In the previous post, we discussed how the General Data Protection Regulation (GDPR), which goes into effect in May 2018, will impact most if not all higher education institutions in the U.S. Colleges and universities that communicate with European students, faculty and alumni or offer any programs in European Union (EU) countries will have to follow strict GDPR provisions to protect the personal data of those individuals. There are five steps to GDPR compliance:
Backup is one of the most important operations in the IT environment. If data is lost or corrupted due to disaster, security breach, equipment failure or simple human error, backup is the lifeline that keeps your business running.
Higher education institutions are seeing a mixed bag of results from their IT investments, according to the National Survey of Computing, eLearning and Information Technology. On one hand, more than half of IT leaders surveyed by the Campus Computing Project reported positive results from investments in on-campus teaching and instruction technology.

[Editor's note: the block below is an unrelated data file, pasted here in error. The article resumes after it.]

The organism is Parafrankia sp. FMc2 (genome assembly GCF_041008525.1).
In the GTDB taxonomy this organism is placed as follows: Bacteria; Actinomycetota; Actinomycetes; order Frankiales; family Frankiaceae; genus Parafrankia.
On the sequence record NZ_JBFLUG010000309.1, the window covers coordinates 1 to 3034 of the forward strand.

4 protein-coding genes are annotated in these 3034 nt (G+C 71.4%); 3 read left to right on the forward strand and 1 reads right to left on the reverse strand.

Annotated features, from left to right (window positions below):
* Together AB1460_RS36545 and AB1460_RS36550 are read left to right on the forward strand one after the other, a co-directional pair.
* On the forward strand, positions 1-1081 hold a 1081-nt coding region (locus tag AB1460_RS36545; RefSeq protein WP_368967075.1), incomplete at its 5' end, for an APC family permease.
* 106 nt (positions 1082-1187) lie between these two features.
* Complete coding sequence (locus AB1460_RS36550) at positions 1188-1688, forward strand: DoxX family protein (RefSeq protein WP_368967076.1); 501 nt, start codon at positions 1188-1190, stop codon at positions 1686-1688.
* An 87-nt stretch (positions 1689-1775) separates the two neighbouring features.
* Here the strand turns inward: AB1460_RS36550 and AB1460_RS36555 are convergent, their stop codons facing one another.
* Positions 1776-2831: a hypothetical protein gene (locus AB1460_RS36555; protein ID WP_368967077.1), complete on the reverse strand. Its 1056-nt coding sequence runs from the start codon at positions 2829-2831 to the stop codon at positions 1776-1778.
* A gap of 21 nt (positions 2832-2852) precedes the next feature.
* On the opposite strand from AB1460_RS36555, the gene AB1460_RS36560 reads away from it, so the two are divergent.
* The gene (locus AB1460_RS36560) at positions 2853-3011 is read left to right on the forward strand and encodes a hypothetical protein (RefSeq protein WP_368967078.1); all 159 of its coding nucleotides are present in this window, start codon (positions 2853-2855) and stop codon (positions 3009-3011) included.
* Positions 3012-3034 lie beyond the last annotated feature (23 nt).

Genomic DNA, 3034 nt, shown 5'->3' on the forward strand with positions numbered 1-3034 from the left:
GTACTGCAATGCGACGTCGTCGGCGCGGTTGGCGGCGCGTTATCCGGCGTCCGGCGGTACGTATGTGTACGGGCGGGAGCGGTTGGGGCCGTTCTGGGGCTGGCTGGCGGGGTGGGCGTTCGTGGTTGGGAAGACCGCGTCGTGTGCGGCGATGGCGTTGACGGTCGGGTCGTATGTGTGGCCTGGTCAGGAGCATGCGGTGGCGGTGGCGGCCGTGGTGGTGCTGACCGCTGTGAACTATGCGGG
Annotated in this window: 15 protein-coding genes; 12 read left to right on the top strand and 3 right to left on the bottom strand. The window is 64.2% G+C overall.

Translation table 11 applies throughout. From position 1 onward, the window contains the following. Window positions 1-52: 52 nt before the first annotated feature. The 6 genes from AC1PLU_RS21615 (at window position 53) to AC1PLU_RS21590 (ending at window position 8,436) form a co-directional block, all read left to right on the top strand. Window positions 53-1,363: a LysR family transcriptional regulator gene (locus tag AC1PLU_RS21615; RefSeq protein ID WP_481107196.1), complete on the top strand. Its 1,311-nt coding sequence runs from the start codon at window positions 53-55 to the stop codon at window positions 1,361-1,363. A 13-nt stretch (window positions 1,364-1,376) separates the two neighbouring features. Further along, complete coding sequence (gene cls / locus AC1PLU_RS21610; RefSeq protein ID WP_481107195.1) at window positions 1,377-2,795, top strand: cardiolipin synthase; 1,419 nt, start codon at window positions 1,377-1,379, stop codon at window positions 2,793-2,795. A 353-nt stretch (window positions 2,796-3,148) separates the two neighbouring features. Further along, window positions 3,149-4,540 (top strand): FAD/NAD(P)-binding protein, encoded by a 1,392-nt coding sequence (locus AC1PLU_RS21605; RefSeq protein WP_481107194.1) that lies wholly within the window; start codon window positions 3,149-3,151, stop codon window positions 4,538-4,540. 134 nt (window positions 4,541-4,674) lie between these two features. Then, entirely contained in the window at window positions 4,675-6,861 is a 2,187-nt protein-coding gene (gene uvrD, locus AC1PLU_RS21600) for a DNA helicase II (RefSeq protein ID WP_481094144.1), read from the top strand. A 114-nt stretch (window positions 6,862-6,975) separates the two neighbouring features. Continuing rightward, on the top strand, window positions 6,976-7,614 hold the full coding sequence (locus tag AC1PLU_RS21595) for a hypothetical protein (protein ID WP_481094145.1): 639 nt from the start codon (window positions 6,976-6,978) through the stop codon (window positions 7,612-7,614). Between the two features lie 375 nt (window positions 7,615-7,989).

In the previous post, we discussed why customer relationship management (CRM) is critical for higher education institutions. Just like businesses need to manage customer relationships effectively to stay competitive, colleges and universities need to manage relationships with students, parents and alumni to optimize recruitment, retention and alumni relations strategies.
Competition for recruiting and retaining students in higher education has never been more intense. Many students and parents are now evaluating colleges and universities with a consumer’s mentality. Schools are often chosen based on potential ROI, and if enrolled students don’t think a school is meeting expectations, they won’t hesitate to transfer. After graduation, schools are challenged to maintain relationships with alumni and keep them engaged.